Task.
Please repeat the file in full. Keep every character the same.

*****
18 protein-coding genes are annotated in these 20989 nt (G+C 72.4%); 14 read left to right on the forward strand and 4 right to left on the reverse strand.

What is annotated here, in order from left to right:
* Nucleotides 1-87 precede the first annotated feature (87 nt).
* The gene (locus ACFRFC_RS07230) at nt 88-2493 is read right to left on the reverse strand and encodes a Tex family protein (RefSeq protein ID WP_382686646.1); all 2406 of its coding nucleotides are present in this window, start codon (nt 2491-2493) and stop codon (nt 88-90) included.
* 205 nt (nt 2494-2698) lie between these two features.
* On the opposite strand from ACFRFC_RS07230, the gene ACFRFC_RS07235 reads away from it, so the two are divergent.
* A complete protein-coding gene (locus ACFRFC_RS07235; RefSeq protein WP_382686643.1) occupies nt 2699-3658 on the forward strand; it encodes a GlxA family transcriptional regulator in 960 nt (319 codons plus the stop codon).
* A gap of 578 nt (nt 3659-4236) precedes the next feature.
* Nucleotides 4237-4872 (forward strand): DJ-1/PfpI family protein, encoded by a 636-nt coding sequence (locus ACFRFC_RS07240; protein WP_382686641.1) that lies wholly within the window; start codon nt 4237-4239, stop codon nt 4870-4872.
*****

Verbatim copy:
18 protein-coding genes are annotated in these 20989 nt (G+C 72.4%); 14 read left to right on the forward strand and 4 right to left on the reverse strand.

What is annotated here, in order from left to right:
* Nucleotides 1-87 precede the first annotated feature (87 nt).
* The gene (locus ACFRFC_RS07230) at nt 88-2493 is read right to left on the reverse strand and encodes a Tex family protein (RefSeq protein ID WP_382686646.1); all 2406 of its coding nucleotides are present in this window, start codon (nt 2491-2493) and stop codon (nt 88-90) included.
* 205 nt (nt 2494-2698) lie between these two features.
* On the opposite strand from ACFRFC_RS07230, the gene ACFRFC_RS07235 reads away from it, so the two are divergent.
* A complete protein-coding gene (locus ACFRFC_RS07235; RefSeq protein WP_382686643.1) occupies nt 2699-3658 on the forward strand; it encodes a GlxA family transcriptional regulator in 960 nt (319 codons plus the stop codon).
* A gap of 578 nt (nt 3659-4236) precedes the next feature.
* Nucleotides 4237-4872 (forward strand): DJ-1/PfpI family protein, encoded by a 636-nt coding sequence (locus ACFRFC_RS07240; protein WP_382686641.1) that lies wholly within the window; start codon nt 4237-4239, stop codon nt 4870-4872.